Photo by Christina Santucci for the Times Ledger


The Queens Central Library branch, at 89-11 Merrick Boulevard in Jamaica, just opened a brand new teen section. The 4,000-square-foot space features a video game lounge, a multimedia room featuring computers with editing software, a quiet room, two conference rooms and a study area. The area fits about 600 teenagers. There are three game consoles — PS3, Xbox and Nintendo Wii — and the library selected games with educational or fitness value. DNAinfo reports that this is part of a larger, $10,000,000 branch renovation which includes a cafe, new computer center and an expanded media center. Most of those renovations will wrap at the end of this year.

New Jamaica Library for Teens Goes Hi-Tech with Gaming Center [DNAinfo] GMAP

Photo via Queens Library


Youth Made Media, a program sponsored by the City Parks Foundation, just kicked off its fall semester in Queens. Youth Made Media offers young people, ages 13 to 19 from low-income communities, an opportunity to gain experience in video and audio production, media literacy and new media. They work out of the Lost Battalion Hall Recreation Center in Rego Park. This year, 30 past participants of the program were hired as peer educators. Around 430 middle school and high school students as well as 130 adults participate annually in the program, which is located in all five boroughs. Debrasue Lorenzen, the Director of Education for City Parks Foundation, expects 45 students and an additional 25 adults this year in Queens. The fall semester runs from late September through December 20th, with the spring semester running from January to early June.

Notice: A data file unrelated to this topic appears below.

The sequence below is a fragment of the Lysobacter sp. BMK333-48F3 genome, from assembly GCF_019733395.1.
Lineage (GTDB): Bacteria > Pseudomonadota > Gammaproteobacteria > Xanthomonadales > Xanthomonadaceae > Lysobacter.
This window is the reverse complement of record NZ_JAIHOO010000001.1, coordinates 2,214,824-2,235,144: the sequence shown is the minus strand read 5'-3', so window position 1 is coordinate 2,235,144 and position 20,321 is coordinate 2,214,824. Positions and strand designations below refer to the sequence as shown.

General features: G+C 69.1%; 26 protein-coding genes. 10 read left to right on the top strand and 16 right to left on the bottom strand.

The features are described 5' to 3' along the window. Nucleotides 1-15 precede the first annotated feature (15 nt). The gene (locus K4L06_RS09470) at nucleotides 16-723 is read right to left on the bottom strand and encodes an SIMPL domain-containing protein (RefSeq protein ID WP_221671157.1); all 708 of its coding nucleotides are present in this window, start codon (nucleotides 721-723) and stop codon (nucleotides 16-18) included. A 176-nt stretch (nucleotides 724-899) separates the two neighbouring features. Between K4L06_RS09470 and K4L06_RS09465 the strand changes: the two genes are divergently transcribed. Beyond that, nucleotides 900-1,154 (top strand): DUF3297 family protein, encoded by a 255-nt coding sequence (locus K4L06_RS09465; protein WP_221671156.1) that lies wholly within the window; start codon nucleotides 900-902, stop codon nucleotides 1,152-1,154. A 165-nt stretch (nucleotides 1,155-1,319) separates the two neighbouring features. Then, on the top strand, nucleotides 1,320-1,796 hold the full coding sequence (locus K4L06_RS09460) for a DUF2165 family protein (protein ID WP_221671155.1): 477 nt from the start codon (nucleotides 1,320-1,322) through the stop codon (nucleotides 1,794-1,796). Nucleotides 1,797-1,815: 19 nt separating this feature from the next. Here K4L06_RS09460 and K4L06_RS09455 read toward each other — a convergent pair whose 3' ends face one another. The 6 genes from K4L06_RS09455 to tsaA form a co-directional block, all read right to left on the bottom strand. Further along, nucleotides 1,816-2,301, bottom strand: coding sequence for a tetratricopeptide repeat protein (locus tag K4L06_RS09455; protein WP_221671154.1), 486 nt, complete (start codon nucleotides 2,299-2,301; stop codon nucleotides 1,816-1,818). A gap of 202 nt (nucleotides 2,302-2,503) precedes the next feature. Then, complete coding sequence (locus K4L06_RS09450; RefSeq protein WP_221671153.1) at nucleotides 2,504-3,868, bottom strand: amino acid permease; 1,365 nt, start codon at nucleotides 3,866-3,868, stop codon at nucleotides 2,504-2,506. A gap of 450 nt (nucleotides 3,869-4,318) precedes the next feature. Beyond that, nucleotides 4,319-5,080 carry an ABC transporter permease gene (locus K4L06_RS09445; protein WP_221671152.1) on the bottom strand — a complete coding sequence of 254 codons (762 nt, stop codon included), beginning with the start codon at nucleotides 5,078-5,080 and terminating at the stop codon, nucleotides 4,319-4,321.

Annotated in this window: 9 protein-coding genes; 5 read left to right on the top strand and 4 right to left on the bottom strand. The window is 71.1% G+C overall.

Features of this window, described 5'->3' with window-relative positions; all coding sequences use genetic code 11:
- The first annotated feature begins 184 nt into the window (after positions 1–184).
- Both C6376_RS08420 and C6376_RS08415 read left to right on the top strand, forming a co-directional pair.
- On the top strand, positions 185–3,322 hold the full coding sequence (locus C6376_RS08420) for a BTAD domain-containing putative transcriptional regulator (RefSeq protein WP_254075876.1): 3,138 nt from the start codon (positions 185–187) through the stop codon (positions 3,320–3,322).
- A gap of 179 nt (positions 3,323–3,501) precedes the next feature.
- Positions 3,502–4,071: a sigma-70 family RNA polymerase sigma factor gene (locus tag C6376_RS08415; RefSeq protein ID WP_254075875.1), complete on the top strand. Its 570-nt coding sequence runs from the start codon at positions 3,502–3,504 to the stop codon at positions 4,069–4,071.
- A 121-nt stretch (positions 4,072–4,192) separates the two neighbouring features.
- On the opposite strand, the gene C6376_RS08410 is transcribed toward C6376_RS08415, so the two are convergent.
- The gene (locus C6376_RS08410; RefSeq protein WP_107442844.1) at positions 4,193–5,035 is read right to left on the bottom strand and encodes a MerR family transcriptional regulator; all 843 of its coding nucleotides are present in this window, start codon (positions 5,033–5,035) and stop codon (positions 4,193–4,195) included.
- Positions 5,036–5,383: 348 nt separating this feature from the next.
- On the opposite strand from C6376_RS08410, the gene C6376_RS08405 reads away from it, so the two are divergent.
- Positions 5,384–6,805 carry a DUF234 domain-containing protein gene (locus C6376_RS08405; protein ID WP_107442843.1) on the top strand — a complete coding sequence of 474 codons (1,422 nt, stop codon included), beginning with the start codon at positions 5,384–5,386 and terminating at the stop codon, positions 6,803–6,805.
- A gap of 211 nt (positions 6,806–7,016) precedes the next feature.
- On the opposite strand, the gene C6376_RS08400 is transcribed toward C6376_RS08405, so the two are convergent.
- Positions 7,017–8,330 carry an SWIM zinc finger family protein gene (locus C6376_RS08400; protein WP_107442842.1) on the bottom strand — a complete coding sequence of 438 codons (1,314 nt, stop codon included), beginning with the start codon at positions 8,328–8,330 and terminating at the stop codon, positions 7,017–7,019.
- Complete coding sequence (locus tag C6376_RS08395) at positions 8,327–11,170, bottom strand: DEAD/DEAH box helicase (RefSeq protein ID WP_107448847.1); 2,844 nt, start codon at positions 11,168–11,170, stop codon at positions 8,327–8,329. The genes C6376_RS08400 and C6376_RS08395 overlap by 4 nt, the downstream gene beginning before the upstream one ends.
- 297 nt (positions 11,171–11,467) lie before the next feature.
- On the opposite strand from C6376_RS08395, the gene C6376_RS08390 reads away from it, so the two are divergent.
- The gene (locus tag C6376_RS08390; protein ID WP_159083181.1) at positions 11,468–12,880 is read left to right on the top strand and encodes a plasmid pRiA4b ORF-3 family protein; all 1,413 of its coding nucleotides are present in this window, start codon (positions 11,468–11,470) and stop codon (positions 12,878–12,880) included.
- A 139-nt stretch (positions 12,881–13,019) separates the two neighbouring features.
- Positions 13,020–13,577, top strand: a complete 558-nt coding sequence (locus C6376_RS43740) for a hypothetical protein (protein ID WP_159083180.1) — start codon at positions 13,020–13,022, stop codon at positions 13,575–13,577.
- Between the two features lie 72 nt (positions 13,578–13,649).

Photo by the City Parks Foundation


The new, snazzy Glen Oaks Library opened to the public over the summer, but it will celebrate the grand opening on Tuesday, September 3rd. Government and community leaders plan to come together to ceremonially open the new space on Tuesday, then the library will host a free children’s carnival in honor of the reopening on Wednesday, September 4th. Queens Mamas just posted some great interior photos of the three-story building, which features a sky-lit reading lounge, outdoor reading space, and a dedicated teen area. Outside, there’s a 24/7 self-service check in. This $17,100,000 million project took more than three years to build.

Queens Gets a New 18,000 Sq Foot Library and It’s Awesome [Queens Mamas]
Glen Oaks Will Get a New, Swanky Library in Spring 2013 [Q’Stoner]


Here’s a look at the construction progress on the new Elmhurst Library, at 86-01 Broadway. This renovation is part of the city’s shift “to transform… libraries into community destinations,” according to a Queens Courier piece last year, when construction first started. The new Elmhurst Library, which is expected to open in 2014, will be a total of 30,000 square feet, roughly double the size of the old library. The new four-story building will feature separate library areas for adults, children and teens, a 32-computer Cyber Center, an Adult Learning Center, an interior reading atrium, and front and rear community gardens. While construction moves along, the city is operating a temporary library at 85-08 51st Avenue, off Broadway. Check out another construction shot after the jump, as well as a rendering of the final product.